Monday, March 5, 2012

State of the Garden: Half Full or Half Empty?

After watching yesterday's painful loss to the Boston Celtics, I realized that there are two different, but possible, reactions from the point of the view of a Bocker lifer. You're either a glass half full optimist, or a glass half empty loser. And unless you jumped on the bandwagon when Jeremy Lin took the basketball world by storm, there are only these two possibilities. The die-hard Knicks fan has been through more than a decade of ineptitude, apathy, and lack of effort from top to bottom. This has emboldened him or her to exude more passion towards orange-and-blue than ever before. Again, unless you like your weather "fair," there is no neutrality when it comes to backing the NBA team that plays at Madison Square Garden.

So which Knicks fan are you? And more importantly, do you know me well enough to place me in one of the categories?


Just a few short years ago, the economy crippled a large population of Americans. People lost their jobs or were forced to take positions beneath their worth. Mortgage payments went unpaid, and foreclosure quickly reared its ugly head to those most vulnerable. Recent graduates of numerous universities displayed a diploma that became borderline valueless.

All of these things still hold true to this very day. But since the calendar turned more than two months ago, things have undoubtedly improved, regardless of where you stand ideologically. Though a gallon of gas deprives us of our soul, many of the statistics will tell you that we may be finally climbing out of the hole. So instead of focusing on how things went wrong, or why we're not completely out of the woods yet, it's more fruitful to celebrate that we're doing better than we have in a long time.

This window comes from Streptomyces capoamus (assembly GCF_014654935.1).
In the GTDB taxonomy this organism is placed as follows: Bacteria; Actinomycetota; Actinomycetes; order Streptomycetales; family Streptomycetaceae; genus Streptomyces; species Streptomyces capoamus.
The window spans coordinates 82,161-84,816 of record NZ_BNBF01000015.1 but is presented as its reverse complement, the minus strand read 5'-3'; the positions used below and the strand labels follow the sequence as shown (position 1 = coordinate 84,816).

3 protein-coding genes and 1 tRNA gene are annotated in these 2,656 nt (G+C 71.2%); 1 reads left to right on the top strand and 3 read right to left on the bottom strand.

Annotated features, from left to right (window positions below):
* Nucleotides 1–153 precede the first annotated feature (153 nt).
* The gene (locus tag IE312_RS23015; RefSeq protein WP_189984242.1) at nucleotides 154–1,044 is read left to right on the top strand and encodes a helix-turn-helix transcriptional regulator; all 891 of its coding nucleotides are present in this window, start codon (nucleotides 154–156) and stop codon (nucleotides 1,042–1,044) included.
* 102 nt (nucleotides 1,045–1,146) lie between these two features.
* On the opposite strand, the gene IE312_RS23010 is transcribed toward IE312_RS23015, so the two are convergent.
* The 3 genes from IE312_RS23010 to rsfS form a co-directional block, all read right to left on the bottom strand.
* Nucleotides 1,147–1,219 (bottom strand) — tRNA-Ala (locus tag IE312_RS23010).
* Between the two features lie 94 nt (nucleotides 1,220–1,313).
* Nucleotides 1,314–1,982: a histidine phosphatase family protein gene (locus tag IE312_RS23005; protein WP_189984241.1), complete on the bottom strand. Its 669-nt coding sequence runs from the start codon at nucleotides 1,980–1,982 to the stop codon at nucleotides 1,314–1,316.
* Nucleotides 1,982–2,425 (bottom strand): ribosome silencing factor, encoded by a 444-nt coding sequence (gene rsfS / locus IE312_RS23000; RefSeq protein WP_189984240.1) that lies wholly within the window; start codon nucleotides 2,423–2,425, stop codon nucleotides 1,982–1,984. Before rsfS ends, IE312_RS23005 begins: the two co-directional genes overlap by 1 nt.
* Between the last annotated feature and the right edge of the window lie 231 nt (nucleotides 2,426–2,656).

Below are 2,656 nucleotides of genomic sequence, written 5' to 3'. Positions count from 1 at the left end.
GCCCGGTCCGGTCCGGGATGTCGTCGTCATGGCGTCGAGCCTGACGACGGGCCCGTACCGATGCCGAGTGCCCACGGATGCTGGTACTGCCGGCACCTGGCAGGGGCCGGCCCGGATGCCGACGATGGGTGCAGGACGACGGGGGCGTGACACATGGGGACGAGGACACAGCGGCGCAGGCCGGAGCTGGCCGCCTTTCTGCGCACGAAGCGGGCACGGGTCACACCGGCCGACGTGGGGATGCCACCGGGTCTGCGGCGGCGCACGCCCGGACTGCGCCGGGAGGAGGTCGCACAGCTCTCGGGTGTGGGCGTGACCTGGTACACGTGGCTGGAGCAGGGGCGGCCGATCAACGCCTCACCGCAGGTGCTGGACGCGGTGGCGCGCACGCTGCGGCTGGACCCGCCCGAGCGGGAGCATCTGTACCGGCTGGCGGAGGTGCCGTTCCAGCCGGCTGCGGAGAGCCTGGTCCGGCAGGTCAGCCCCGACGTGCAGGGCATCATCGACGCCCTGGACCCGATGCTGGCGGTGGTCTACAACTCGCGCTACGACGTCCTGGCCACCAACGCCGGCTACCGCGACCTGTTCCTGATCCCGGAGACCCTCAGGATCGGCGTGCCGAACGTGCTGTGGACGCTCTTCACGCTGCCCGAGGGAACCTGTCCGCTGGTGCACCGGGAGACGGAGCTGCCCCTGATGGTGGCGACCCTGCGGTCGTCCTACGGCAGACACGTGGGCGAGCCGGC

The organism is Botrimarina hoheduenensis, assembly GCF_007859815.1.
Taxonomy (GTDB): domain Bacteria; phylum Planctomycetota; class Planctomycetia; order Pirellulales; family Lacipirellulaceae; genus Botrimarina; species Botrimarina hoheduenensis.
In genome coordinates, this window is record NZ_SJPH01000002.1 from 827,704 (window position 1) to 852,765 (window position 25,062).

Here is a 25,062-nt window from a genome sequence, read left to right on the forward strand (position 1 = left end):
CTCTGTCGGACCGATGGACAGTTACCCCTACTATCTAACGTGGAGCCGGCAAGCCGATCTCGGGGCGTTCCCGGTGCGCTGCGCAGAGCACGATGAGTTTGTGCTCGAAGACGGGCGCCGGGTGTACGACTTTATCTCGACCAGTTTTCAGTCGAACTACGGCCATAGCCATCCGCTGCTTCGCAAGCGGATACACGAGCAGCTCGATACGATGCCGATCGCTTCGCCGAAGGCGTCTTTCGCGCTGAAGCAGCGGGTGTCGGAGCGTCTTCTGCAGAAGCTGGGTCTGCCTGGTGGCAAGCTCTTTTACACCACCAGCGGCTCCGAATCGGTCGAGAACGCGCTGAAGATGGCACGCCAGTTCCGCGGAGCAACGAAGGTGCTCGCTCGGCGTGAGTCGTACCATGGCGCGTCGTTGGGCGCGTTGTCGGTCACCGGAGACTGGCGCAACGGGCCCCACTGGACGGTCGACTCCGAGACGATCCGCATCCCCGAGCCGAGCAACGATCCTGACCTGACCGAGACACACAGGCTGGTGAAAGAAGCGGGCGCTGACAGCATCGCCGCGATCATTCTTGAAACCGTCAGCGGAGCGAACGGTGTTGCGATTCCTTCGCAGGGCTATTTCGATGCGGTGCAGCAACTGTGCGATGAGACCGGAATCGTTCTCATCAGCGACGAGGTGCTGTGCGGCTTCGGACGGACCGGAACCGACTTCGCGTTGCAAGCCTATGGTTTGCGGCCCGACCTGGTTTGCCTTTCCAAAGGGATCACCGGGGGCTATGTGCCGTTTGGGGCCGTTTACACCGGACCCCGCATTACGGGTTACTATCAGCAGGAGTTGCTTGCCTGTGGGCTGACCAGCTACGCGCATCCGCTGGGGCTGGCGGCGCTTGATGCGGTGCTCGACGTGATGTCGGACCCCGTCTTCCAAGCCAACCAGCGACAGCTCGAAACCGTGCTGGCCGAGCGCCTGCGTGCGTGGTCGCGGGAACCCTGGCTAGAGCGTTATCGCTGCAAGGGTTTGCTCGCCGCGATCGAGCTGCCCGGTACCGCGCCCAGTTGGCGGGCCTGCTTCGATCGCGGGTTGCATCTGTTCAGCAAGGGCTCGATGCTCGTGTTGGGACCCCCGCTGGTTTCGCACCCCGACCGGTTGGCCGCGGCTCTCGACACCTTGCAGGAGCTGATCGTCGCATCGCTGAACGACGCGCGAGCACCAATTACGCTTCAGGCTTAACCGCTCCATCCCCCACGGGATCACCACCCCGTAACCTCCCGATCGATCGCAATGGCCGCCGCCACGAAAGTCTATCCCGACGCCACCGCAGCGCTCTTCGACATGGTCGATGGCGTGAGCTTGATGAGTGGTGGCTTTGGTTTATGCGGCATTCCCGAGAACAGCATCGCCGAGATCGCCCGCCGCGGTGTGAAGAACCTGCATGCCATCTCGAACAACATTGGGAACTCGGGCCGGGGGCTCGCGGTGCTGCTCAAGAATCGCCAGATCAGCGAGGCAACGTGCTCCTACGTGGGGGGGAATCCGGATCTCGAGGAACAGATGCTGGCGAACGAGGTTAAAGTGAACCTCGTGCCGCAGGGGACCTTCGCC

It's tough to complain about the 2012 version of the New York Knicks when every other version for the past 10 years taught the rest of the league, specifically from A-Z, how to NOT run a sports franchise. Yesterday, the road squad forced a good team into overtime. That good team features 3 guaranteed Hall of Famers and needed its All-Star point guard to produce a stat line that has been seen only TWICE in the history of the sport. Amar'e Stoudemire and Carmelo Anthony, the two superstars that have been catching verbal heat all season, played some of the most inspired ball we've seen in a long time. And not only that, the two did it without disrupting the flow of the spacing-fueled offense. The bench continued to shine, with Depth City's reserves displaying toughness that is virtually unmatched by any second unit outside of Chicago or Miami.

And goodness, we can always remember the greatness that is Iman Shumpert:

Of course, Shumpty was rewarded for his posterization of Kevin Garnett with a technical foul, in one of the most ludicrous calls I've seen in years. If that is the basis for a tech, then Garnett himself, among many others, should receive one on just about every trip down the floor. Every single point counts in a close game that is decided in overtime. The fallacy of the pre-determined outcome prevents me from saying that this would have been the difference, but that call wasn't the only example of the horrendous officiating yesterday afternoon: